December 4, 2020  
 
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Selling a Coupons Business

Many business leaders say that now isn't the time to try to sell a coupons business. At Gaebler, we think it's a great time to sell a coupons business. Here's why . . ..

Despite your best intentions, great business sales don't happen overnight.
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Eventually, it will the time will come to exit your business. When that happens, your future plans will be dependent on your ability to receive the highest possible sale price for your coupons business.

Handling Unexpected Outcomes

Every business seller dreams of a fast sale and a fat payday. But it's highly unlikely that the sale will meet all of your expectations, especially if your initial estimates were created without the benefit of a solid appraisal or market knowledge. Sometimes, sellers need to readjust their expectations to accommodate market realties. If buyers don't seem to be willing to meet your expectations, consult with your broker to modify your strategy and market approach.

Timing the Market

Now may be the best time to sell a coupons business. Although the economy is generally struggling, low interest rates make coupons businesses more attractive to entrepreneurs who want to get in the game. Sooner or later, rates will rise, increasing the risk for prospective buyers of coupons businesses. Market conditions can be intimidating. But your larger concern should be whether or not your business is ready to be presented to qualified sale prospects.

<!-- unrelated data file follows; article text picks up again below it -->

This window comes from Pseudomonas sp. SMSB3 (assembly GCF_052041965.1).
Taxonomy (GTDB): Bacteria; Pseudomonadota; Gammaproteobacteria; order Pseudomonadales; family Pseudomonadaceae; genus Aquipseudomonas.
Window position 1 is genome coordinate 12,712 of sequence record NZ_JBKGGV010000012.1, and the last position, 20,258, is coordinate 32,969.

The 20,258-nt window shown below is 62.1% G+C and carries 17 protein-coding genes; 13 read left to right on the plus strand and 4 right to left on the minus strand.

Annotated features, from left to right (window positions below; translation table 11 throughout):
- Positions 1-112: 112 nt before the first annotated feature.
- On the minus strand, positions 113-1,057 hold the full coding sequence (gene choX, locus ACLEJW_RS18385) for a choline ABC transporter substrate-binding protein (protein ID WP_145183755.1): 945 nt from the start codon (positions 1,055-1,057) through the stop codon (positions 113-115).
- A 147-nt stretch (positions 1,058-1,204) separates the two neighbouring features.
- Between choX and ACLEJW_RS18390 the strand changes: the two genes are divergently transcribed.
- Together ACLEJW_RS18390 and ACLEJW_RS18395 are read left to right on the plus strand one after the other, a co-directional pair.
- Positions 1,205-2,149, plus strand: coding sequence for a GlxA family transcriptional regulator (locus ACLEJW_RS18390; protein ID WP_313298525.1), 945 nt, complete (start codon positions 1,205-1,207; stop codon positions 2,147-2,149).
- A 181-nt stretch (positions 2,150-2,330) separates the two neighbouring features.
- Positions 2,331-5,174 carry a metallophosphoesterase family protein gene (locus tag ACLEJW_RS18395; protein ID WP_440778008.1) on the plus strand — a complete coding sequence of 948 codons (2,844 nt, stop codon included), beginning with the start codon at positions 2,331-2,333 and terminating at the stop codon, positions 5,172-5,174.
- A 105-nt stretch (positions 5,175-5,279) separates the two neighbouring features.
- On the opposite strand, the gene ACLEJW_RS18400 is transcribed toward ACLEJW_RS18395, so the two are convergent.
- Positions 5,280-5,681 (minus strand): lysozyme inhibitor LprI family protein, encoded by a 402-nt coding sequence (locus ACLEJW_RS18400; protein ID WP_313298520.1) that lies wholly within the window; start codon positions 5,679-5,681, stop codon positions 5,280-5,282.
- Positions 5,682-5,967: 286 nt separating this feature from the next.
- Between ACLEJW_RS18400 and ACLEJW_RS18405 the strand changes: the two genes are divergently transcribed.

Preparing Your Employees

As a business owner, you want to keep you employees informed about your plans; as a seller it's in your best interest to keep your employees in the dark for as long as possible. The more people who know that the business is on the market, the riskier the sale becomes. However, the longer the selling process drags on, the more likely it is that rumors will begin to circulate throughout your workforce. When that happens, it's best to have a frank conversation with your team rather than allowing rumors to circulate through the organization. Your employees will undoubtedly have many questions about their future with the company. Try to answer their questions to the best of your ability, but avoid making any promises that you are not authorized to make.

More Exit Planning Articles

Given your interest in exit planning and in coupons businesses, you might find these additional resources to be of interest.

How to Sell a Business

Marketing a Coupons Business

Pros and Cons of Using Business Brokers


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